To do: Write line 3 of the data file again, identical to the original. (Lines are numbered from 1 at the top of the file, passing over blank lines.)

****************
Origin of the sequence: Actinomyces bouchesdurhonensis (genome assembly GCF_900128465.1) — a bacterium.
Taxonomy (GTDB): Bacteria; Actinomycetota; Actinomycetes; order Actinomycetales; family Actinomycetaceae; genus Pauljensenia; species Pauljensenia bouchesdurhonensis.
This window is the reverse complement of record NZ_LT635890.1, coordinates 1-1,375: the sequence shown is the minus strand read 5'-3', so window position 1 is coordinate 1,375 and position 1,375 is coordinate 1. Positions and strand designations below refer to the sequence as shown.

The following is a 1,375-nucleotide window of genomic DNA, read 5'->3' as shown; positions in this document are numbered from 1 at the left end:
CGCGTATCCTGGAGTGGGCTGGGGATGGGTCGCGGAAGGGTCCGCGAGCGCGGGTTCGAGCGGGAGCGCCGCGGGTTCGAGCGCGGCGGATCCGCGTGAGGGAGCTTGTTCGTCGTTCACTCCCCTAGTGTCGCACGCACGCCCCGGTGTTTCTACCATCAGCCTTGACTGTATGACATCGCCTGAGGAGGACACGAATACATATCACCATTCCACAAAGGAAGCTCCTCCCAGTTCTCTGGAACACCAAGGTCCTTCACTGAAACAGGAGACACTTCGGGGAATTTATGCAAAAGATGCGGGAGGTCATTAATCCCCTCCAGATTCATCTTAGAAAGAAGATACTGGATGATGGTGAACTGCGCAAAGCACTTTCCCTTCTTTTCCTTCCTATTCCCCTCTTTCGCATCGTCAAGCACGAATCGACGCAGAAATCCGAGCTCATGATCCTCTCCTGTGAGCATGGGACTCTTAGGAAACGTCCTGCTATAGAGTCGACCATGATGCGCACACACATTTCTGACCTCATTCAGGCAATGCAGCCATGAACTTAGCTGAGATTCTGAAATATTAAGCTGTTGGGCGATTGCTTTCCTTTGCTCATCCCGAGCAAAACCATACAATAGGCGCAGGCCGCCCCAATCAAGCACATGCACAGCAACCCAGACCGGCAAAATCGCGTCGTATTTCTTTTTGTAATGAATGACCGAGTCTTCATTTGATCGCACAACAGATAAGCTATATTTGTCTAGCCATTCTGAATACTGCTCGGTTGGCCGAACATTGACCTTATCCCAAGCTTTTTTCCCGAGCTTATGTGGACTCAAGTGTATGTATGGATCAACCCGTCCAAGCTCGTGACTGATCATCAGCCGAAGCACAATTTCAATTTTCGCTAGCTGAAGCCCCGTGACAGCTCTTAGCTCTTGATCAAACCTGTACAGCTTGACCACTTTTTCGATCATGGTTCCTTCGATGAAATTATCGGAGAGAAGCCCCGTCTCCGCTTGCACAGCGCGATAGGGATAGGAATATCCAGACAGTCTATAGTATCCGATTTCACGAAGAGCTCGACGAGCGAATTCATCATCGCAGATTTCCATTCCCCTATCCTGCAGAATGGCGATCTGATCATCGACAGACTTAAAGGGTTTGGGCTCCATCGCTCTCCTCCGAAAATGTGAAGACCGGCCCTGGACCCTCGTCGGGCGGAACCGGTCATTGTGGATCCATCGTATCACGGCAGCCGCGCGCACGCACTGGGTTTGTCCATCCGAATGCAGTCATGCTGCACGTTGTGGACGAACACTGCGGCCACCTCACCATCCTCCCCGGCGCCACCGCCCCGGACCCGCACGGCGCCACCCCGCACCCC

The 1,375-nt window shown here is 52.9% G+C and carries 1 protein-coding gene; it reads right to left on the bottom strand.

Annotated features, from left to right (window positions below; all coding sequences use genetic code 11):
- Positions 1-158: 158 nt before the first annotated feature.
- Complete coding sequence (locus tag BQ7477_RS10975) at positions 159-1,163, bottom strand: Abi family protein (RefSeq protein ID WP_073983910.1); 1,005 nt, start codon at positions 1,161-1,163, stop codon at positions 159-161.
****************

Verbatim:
This window is the reverse complement of record NZ_LT635890.1, coordinates 1-1,375: the sequence shown is the minus strand read 5'-3', so window position 1 is coordinate 1,375 and position 1,375 is coordinate 1. Positions and strand designations below refer to the sequence as shown.